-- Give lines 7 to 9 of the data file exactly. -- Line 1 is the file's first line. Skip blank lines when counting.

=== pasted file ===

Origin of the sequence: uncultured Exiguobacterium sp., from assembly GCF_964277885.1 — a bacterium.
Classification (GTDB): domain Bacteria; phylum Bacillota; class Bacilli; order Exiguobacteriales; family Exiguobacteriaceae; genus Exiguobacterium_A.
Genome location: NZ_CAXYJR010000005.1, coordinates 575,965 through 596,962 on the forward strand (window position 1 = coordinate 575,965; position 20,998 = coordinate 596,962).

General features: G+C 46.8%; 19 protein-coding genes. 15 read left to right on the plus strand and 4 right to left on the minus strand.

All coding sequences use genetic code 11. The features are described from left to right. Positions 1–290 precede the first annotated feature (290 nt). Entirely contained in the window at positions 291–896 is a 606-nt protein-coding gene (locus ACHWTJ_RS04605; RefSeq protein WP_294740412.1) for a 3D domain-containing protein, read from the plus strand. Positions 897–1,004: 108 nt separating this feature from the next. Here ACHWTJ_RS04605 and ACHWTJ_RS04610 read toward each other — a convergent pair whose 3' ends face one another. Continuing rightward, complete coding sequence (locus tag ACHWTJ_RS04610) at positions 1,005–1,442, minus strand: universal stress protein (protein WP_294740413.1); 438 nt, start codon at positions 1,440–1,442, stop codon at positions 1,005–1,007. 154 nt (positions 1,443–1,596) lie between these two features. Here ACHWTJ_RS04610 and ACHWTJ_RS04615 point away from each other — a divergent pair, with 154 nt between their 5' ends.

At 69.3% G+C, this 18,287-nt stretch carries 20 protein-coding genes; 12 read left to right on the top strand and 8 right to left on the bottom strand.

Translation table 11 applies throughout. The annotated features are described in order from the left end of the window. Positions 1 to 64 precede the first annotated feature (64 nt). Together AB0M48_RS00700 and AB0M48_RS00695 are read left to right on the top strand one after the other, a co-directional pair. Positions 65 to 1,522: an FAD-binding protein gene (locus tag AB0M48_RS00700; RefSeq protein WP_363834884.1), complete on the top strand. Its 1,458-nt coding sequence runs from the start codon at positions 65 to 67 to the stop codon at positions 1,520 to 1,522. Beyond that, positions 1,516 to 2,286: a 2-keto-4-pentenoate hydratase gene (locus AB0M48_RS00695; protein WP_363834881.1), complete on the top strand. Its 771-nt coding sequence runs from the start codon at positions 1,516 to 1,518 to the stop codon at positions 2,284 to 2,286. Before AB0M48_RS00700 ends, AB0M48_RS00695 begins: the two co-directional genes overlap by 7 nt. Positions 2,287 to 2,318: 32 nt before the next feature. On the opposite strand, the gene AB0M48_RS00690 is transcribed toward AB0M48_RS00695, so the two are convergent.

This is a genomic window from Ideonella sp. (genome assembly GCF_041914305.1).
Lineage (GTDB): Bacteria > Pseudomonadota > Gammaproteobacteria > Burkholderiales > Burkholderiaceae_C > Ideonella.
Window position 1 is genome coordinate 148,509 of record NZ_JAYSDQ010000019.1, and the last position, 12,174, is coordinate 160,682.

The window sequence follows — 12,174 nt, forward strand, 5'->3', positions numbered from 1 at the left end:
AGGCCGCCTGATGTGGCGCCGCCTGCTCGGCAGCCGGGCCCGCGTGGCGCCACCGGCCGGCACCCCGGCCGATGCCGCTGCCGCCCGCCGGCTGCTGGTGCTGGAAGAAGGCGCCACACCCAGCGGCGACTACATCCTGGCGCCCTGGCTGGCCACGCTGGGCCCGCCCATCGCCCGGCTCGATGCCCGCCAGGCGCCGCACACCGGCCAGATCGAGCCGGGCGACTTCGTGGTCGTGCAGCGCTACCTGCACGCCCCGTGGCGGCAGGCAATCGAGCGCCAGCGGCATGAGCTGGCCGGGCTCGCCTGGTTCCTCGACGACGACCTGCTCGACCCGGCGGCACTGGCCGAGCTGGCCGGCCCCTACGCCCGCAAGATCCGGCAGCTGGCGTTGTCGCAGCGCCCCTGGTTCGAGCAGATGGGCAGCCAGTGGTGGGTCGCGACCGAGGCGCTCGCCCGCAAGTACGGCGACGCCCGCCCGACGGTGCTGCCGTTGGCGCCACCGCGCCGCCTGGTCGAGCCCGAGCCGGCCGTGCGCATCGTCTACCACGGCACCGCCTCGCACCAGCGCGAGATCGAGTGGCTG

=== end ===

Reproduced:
Translation table 11 applies throughout. The annotated features are described in order from the left end of the window. Positions 1 to 64 precede the first annotated feature (64 nt). Together AB0M48_RS00700 and AB0M48_RS00695 are read left to right on the top strand one after the other, a co-directional pair. Positions 65 to 1,522: an FAD-binding protein gene (locus tag AB0M48_RS00700; RefSeq protein WP_363834884.1), complete on the top strand. Its 1,458-nt coding sequence runs from the start codon at positions 65 to 67 to the stop codon at positions 1,520 to 1,522. Beyond that, positions 1,516 to 2,286: a 2-keto-4-pentenoate hydratase gene (locus AB0M48_RS00695; protein WP_363834881.1), complete on the top strand. Its 771-nt coding sequence runs from the start codon at positions 1,516 to 1,518 to the stop codon at positions 2,284 to 2,286. Before AB0M48_RS00700 ends, AB0M48_RS00695 begins: the two co-directional genes overlap by 7 nt. Positions 2,287 to 2,318: 32 nt before the next feature. On the opposite strand, the gene AB0M48_RS00690 is transcribed toward AB0M48_RS00695, so the two are convergent.

This is a genomic window from Ideonella sp. (genome assembly GCF_041914305.1).
Lineage (GTDB): Bacteria > Pseudomonadota > Gammaproteobacteria > Burkholderiales > Burkholderiaceae_C > Ideonella.